The current economic crisis is a time of great change, and with change comes opportunity, writes David Creelman
HR leaders know a great deal more about
change processes than the typical en
gineer or financial analysis. HR under
stands the importance of engaging all the
stakeholders and extensive, ongoing, two-
way communications. HR also understands
how a system of rewards that works against
the change you seek will effectively derail any
change effort. HR understands organisation
al politics, how to assign accountability and
how diversity leads to more creative decision
-making. You may not think of yourself as a
change expert, but I hope this list reminds you
of how much you do know.
Anchors and identity
One idea about change that is not well known
comes from USC professors Chris Worley and
Ed Lawler (see their book Built to Change).
Paradoxically, they suggest that one of the
best ways to promote change is to identify
the things that won’t change.
For example, a company making expen
sive running shoes for the US market might
recognise it needs to change. If it tells its em
ployees “all options are open” or “anything
could happen” then that simply creates anx
iety. However, if the organisation says “We will
never give up on the athletic shoe business”,
that provides an anchor employees can hang on to. The organisation is letting the em
ployees know they may drop other lines of
business, they may change marketing strate
gies or they may move production – but they
won’t stop making and selling shoes.
The idea is that there are some things
that are core to the identity of the organisa
tion. The identity provides an anchor in
A slightly more nuanced way of looking at
this is to make clear what definitely won’t
change, what is unlikely to change, and what
is open to change. For example, the running
shoe company might also list core values that
will not change no matter what happens. They
might say it is very unlikely they would relo
cate their manufacturing plants; however, they
might say that they are eager to create new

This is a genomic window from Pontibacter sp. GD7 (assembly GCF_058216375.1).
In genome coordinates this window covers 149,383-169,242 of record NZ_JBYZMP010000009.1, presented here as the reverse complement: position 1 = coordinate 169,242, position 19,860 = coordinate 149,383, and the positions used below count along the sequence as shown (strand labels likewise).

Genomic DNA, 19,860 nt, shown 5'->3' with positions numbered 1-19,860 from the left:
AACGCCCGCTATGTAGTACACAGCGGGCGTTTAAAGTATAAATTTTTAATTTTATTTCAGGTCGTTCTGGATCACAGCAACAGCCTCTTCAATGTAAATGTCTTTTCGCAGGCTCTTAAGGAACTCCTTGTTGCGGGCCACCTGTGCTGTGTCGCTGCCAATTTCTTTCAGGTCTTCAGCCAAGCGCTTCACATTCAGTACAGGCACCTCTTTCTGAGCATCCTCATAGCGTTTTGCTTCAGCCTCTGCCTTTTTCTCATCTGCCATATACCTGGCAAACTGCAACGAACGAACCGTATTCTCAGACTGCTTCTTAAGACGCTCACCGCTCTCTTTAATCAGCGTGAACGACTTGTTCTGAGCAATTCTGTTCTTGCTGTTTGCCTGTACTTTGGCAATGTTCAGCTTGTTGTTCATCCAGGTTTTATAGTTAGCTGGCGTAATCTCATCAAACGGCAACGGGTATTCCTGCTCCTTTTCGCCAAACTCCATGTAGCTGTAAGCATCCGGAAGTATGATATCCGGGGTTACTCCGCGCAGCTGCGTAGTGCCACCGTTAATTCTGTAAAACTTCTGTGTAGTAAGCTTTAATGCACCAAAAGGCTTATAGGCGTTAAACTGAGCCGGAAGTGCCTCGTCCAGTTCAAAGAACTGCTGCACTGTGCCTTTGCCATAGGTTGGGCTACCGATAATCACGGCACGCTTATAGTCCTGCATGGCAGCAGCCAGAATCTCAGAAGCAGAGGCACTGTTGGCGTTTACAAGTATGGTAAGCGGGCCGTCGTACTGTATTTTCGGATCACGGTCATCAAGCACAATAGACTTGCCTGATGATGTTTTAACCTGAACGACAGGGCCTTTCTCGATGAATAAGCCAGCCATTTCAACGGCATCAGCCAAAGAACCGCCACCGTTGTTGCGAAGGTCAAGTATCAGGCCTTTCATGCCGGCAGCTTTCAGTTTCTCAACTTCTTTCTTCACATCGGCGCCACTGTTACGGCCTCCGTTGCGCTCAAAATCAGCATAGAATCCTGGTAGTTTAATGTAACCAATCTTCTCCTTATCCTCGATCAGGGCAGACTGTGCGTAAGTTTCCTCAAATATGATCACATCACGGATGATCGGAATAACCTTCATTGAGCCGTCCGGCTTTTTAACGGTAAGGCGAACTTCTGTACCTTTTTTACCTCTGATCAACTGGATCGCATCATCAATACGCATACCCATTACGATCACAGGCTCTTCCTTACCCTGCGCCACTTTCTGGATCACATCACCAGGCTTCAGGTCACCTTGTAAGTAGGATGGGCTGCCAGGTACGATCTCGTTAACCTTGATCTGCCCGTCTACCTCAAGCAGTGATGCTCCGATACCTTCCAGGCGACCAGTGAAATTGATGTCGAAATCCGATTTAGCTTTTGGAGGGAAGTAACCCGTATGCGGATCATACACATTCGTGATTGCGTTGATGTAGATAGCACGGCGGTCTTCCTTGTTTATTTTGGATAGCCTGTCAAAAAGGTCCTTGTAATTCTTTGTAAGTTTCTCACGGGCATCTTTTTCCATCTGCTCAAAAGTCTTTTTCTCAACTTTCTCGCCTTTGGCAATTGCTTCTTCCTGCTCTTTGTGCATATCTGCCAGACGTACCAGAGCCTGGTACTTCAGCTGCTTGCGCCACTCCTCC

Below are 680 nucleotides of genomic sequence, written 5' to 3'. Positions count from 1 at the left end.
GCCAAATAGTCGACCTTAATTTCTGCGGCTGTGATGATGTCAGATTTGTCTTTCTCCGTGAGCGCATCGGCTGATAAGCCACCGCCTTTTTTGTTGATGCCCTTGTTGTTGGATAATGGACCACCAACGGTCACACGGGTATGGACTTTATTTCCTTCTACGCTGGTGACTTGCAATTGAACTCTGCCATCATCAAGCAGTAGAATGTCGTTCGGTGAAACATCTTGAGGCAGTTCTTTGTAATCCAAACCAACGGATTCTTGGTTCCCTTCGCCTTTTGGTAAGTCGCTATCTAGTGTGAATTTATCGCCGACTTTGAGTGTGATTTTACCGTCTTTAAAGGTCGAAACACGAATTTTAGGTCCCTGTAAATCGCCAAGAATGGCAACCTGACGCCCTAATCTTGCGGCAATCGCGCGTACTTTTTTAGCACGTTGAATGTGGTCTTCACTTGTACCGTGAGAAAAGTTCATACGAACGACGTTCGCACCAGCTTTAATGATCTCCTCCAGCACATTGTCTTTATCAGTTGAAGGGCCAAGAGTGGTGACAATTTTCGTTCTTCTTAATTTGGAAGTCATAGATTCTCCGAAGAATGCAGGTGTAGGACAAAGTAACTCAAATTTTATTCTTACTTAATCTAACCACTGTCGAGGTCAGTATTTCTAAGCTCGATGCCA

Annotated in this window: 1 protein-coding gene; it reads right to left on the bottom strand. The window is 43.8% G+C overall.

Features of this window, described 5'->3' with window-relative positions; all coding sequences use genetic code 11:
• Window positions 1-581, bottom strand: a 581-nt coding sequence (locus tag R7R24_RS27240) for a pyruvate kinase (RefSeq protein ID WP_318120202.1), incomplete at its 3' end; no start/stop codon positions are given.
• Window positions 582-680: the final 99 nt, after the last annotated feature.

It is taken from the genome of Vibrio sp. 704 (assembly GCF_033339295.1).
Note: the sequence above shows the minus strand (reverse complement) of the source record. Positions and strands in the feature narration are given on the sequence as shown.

types of athletic shoes and sell to consumers
outside the US.
By telling employees what won’t change,
what is unlikely to change and what is open
to change it both reassures them and helps
them focus their attention on the right things.
HR’s role in change
As with any good business manager, HR
should have an opinion on the future of the
business. If you agree with my economic fore
cast, then that suggests the organisation
should use the crisis as a time to embrace
change. HR leaders don’t get to decide on
strategy – that’s the CEO’s job – but they
should offer an opinion.
If you find the CEO agrees with the view
that change is necessary, then HR should
remind top management that it has expert
ise in change and can help with the process.
Here is where you begin to use that long
list of relevant skills and knowledge about
change I mentioned earlier. This is also where
you can use this new idea that identity acts
as a helpful anchor.
It’s a very simple exercise to ask leaders
what definitively won’t change, what proba
bly won’t change and what things are likely
to change. This information becomes an im
portant framework for your communication
to employees. It is an important tool for help
ing your organisation get through the eco
nomic crisis by creating the ability to adapt to
a changed world.
By David Creelman, CEO of Creelman Research.email@example.com